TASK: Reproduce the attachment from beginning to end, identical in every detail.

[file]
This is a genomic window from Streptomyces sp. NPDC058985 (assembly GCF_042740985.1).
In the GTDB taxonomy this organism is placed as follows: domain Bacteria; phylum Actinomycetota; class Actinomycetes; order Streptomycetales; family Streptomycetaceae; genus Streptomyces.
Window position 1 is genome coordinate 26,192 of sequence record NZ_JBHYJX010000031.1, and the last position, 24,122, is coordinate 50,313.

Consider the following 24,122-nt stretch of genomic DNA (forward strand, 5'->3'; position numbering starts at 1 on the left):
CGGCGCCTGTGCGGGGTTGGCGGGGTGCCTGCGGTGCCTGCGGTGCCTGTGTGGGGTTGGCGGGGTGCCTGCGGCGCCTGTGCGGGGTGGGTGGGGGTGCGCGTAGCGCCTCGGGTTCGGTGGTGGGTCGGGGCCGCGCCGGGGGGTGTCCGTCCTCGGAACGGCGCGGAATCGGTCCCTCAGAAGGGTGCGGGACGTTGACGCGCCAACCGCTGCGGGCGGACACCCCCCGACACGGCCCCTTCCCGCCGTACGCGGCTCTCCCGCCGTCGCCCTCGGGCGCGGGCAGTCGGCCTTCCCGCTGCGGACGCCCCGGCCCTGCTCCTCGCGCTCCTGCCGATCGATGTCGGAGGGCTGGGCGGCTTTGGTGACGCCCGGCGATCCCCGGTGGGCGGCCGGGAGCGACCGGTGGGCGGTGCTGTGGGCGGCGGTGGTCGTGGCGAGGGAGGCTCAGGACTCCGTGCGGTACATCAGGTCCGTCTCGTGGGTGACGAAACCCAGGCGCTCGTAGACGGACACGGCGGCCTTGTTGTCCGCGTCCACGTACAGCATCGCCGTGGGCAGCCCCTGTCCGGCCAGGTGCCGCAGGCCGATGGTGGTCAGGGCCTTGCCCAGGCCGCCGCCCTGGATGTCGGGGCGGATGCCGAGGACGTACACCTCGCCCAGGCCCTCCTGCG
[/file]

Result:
This is a genomic window from Streptomyces sp. NPDC058985 (assembly GCF_042740985.1).
In the GTDB taxonomy this organism is placed as follows: domain Bacteria; phylum Actinomycetota; class Actinomycetes; order Streptomycetales; family Streptomycetaceae; genus Streptomyces.
Window position 1 is genome coordinate 26,192 of sequence record NZ_JBHYJX010000031.1, and the last position, 24,122, is coordinate 50,313.

Consider the following 24,122-nt stretch of genomic DNA (forward strand, 5'->3'; position numbering starts at 1 on the left):
CGGCGCCTGTGCGGGGTTGGCGGGGTGCCTGCGGTGCCTGCGGTGCCTGTGTGGGGTTGGCGGGGTGCCTGCGGCGCCTGTGCGGGGTGGGTGGGGGTGCGCGTAGCGCCTCGGGTTCGGTGGTGGGTCGGGGCCGCGCCGGGGGGTGTCCGTCCTCGGAACGGCGCGGAATCGGTCCCTCAGAAGGGTGCGGGACGTTGACGCGCCAACCGCTGCGGGCGGACACCCCCCGACACGGCCCCTTCCCGCCGTACGCGGCTCTCCCGCCGTCGCCCTCGGGCGCGGGCAGTCGGCCTTCCCGCTGCGGACGCCCCGGCCCTGCTCCTCGCGCTCCTGCCGATCGATGTCGGAGGGCTGGGCGGCTTTGGTGACGCCCGGCGATCCCCGGTGGGCGGCCGGGAGCGACCGGTGGGCGGTGCTGTGGGCGGCGGTGGTCGTGGCGAGGGAGGCTCAGGACTCCGTGCGGTACATCAGGTCCGTCTCGTGGGTGACGAAACCCAGGCGCTCGTAGACGGACACGGCGGCCTTGTTGTCCGCGTCCACGTACAGCATCGCCGTGGGCAGCCCCTGTCCGGCCAGGTGCCGCAGGCCGATGGTGGTCAGGGCCTTGCCCAGGCCGCCGCCCTGGATGTCGGGGCGGATGCCGAGGACGTACACCTCGCCCAGGCCCTCCTGCG